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    Living somewhere where organ donation is now opt-out and nobody cares, I can't help but find such ideological opposition a bit bizarre.
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    Ah again.

    Same answer.
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    (Original post by LifeIsFine)
    As for your second paragraph, I understand what you are saying.
    But for your first, why wouldn't people put themselves on the register if they really wanted to save lives? Why would "motivation" stop someone if they actually wanted to? If they've neither said yes or no, assuming it's automatically a yes and taking an organ
    from someone is not right in any way.

    While I seem quite defensive I could be swayed, just not by the arguments currently presented.
    Mostly because they can't be bothered to opt in and they'll just go along with the status quo. People simply don't think about adding themselves to the register and even if they did, it would be right at the bottom of their priorities. We wouldn't be assuming it is a yes because at 16, people will almost be provided with a clear choice of whether they want to stay on the register or not.
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    (Original post by Quamquam123)
    Mostly because they can't be bothered to opt in and they'll just go along with the status quo. People simply don't think about adding themselves to the register and even if they did, it would be right at the bottom of their priorities. We wouldn't be assuming it is a yes because at 16, people will almost be provided with a clear choice of whether they want to stay on the register or not.
    As for the bold, does that really sound like someone wanting to give away an organ in order to save a life?
    But due to the bill and you saying there would be a clear choice at 16, just how simple would the opt out procedure be?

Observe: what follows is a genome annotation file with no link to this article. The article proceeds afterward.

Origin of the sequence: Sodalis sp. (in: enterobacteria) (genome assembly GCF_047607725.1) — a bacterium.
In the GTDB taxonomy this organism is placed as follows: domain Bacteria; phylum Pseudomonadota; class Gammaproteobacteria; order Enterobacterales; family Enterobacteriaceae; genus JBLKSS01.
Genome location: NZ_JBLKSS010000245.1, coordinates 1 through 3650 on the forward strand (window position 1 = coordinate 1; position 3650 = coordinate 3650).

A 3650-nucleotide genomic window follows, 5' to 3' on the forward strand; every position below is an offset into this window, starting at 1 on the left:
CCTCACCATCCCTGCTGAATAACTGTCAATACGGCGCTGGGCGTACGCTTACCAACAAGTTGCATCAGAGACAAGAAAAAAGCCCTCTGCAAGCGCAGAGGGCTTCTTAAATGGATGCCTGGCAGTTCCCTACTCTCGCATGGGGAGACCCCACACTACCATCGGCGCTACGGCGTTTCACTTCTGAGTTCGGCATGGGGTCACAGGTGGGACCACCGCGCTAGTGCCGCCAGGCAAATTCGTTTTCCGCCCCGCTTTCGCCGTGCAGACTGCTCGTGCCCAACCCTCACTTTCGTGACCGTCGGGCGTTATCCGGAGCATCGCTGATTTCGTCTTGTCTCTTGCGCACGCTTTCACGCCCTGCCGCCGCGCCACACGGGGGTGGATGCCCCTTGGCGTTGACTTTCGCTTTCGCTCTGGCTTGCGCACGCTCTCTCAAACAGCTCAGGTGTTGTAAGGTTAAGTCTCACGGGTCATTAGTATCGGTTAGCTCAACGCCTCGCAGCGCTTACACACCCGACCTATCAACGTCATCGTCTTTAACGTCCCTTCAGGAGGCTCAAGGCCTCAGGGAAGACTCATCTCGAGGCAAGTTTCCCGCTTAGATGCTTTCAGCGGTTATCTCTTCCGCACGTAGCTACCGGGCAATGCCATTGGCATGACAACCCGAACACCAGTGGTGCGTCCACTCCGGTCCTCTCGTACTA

I mean, if people cant be bothered to opt in, why would they be bothered to opt out?(and then go through the process of having an organ involuntarily removed)
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    aye
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    (Original post by LifeIsFine)
    As for the bold, does that really sound like someone wanting to give away an organ in order to save a life?
    But due to the bill and you saying there would be a clear choice at 16, just how simple would the opt out procedure be?
    I mean, if people cant be bothered to opt in, why would they be bothered to opt out?(and then go through the process of having an organ involuntarily removed)
    I think it is worth comparing this issue to public petitions. There are probably at least 10 petitions a week put up on the Government website that someone feels strongly about. However, the vast majority of people don't sign it because they simply don't have time to do so. The same is the case for organ donations. People do care about saving lives but they don't sign up for this very reason.

    Literally a 30 second phone call. It coukdn't be any simpler.
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    (Original post by Quamquam123)
    I think it is worth comparing this issue to public petitions. There are probably at least 10 petitions a week put up on the Government website that someone feels strongly about. However, the vast majority of people don't sign it because they simply don't have time to do so. The same is the case for organ donations. People do care about saving lives but they don't sign up for this very reason.

    Literally a 30 second phone call. It coukdn't be any simpler.
    I feel the public petition analogy is one with flaws: most people do not know nor care about public petitions, and the effect of most likely wont be as prevalent as an organ being taken out.
    However, you have said it would be a 30 second phone call to opt out. This has swayed me in all honesty; if it truly would be that simple, with all the information sent to the 16 year olds, I would have no reason not to vote Could I ask you what one would currently need to do to opt in?
    Spoiler:
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    I hope my language wasn't too harsh during my questioning; I did enjoy this debate, and your attitude is much deserving of your congeniality award.
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    Okay how do I opt out?